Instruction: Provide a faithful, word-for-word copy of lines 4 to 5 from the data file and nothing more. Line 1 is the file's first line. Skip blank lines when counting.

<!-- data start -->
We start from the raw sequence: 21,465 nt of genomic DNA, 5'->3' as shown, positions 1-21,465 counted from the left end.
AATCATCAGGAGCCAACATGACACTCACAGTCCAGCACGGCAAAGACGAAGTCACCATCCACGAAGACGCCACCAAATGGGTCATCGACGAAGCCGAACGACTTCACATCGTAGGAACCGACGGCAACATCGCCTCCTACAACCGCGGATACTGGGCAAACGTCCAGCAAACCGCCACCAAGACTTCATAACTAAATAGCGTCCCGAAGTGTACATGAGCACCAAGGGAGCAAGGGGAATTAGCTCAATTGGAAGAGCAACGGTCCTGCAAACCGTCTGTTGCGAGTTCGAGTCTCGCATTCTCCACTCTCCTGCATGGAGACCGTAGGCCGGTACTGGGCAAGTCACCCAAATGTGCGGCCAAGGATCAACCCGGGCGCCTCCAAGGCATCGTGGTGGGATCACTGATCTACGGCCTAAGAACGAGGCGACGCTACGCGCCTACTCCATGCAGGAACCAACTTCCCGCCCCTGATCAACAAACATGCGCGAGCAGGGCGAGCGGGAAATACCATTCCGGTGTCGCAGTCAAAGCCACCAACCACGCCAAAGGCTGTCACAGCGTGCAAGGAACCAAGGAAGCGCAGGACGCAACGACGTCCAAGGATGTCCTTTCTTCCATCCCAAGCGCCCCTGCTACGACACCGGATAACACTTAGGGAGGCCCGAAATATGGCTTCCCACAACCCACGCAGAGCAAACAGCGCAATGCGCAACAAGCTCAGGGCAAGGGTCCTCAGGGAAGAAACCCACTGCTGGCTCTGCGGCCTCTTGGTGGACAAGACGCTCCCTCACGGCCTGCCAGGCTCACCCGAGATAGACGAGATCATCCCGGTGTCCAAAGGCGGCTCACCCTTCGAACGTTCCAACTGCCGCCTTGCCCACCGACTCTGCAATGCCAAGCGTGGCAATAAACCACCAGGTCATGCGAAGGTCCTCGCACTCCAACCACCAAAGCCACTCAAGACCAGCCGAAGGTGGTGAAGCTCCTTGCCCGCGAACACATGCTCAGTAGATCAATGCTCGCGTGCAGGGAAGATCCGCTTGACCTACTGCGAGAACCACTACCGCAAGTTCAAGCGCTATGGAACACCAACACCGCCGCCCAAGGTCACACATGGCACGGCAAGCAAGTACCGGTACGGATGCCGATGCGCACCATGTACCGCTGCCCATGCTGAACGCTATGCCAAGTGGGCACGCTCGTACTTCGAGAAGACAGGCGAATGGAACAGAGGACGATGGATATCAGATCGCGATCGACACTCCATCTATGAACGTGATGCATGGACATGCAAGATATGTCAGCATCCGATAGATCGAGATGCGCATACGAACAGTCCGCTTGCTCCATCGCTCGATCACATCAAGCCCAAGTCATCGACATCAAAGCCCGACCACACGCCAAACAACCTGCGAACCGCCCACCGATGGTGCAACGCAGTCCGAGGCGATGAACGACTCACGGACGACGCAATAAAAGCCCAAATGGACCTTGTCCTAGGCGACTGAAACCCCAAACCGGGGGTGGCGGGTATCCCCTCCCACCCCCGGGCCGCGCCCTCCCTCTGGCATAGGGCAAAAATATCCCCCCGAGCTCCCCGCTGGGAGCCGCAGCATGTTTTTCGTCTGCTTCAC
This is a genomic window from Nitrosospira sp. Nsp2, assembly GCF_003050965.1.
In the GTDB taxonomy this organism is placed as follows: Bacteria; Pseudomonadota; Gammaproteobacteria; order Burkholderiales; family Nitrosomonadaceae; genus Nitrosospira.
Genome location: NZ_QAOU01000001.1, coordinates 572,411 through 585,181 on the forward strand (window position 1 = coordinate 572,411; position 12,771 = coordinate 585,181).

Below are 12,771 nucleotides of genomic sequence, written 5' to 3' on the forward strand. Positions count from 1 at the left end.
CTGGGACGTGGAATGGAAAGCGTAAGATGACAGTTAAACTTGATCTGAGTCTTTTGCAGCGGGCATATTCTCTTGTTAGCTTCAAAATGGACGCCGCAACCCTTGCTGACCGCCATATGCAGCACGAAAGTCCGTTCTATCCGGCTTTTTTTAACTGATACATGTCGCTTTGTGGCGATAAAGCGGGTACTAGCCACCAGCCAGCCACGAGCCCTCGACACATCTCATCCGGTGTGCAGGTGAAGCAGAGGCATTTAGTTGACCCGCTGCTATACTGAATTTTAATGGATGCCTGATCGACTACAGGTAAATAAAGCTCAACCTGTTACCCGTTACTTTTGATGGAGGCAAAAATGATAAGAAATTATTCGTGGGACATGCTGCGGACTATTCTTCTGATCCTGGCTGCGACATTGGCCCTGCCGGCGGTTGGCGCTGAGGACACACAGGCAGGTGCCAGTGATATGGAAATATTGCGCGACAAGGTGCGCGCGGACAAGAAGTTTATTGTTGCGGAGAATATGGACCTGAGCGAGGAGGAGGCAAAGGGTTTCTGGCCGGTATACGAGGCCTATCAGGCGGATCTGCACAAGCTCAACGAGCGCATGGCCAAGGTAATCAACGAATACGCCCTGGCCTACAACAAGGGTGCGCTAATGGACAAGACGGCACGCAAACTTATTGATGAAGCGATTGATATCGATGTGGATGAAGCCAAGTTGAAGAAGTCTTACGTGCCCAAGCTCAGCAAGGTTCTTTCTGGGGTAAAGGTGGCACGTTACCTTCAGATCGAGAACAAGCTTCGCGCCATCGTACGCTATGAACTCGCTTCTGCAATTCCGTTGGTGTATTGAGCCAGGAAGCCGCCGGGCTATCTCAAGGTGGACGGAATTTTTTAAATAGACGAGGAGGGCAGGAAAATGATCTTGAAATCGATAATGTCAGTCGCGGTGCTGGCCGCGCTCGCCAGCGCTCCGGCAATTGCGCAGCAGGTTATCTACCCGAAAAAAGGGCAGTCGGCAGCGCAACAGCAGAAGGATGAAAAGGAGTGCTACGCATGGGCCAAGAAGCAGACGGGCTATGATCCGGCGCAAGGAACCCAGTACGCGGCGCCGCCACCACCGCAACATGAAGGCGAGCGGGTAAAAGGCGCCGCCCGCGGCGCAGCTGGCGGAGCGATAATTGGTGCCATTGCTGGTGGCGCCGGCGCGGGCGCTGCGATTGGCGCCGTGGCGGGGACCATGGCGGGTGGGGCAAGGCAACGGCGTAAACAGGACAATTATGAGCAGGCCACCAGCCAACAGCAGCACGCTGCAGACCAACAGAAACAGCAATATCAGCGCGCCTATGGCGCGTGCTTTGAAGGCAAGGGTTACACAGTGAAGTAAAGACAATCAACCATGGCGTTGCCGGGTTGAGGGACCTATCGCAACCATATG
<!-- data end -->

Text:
In the GTDB taxonomy this organism is placed as follows: Bacteria; Pseudomonadota; Gammaproteobacteria; order Burkholderiales; family Nitrosomonadaceae; genus Nitrosospira.
Genome location: NZ_QAOU01000001.1, coordinates 572,411 through 585,181 on the forward strand (window position 1 = coordinate 572,411; position 12,771 = coordinate 585,181).